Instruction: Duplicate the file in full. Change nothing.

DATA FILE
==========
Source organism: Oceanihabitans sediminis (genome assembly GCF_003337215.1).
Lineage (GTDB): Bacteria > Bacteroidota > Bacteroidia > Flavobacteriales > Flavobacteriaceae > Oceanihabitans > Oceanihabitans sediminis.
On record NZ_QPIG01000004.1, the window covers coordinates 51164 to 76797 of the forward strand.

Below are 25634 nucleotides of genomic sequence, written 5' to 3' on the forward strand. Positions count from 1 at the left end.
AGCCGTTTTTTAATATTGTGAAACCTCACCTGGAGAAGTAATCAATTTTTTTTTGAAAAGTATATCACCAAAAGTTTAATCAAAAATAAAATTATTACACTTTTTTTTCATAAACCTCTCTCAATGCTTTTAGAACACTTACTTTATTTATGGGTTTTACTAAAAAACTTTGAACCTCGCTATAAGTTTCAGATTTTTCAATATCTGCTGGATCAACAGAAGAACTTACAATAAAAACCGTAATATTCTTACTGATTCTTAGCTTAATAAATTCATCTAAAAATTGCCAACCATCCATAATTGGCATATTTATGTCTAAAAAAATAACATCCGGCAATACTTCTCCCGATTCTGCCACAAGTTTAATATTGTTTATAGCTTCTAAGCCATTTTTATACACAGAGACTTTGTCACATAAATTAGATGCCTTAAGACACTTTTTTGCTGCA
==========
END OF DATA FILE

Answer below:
Source organism: Oceanihabitans sediminis (genome assembly GCF_003337215.1).
Lineage (GTDB): Bacteria > Bacteroidota > Bacteroidia > Flavobacteriales > Flavobacteriaceae > Oceanihabitans > Oceanihabitans sediminis.
On record NZ_QPIG01000004.1, the window covers coordinates 51164 to 76797 of the forward strand.

Below are 25634 nucleotides of genomic sequence, written 5' to 3' on the forward strand. Positions count from 1 at the left end.
AGCCGTTTTTTAATATTGTGAAACCTCACCTGGAGAAGTAATCAATTTTTTTTTGAAAAGTATATCACCAAAAGTTTAATCAAAAATAAAATTATTACACTTTTTTTTCATAAACCTCTCTCAATGCTTTTAGAACACTTACTTTATTTATGGGTTTTACTAAAAAACTTTGAACCTCGCTATAAGTTTCAGATTTTTCAATATCTGCTGGATCAACAGAAGAACTTACAATAAAAACCGTAATATTCTTACTGATTCTTAGCTTAATAAATTCATCTAAAAATTGCCAACCATCCATAATTGGCATATTTATGTCTAAAAAAATAACATCCGGCAATACTTCTCCCGATTCTGCCACAAGTTTAATATTGTTTATAGCTTCTAAGCCATTTTTATACACAGAGACTTTGTCACATAAATTAGATGCCTTAAGACACTTTTTTGCTGCA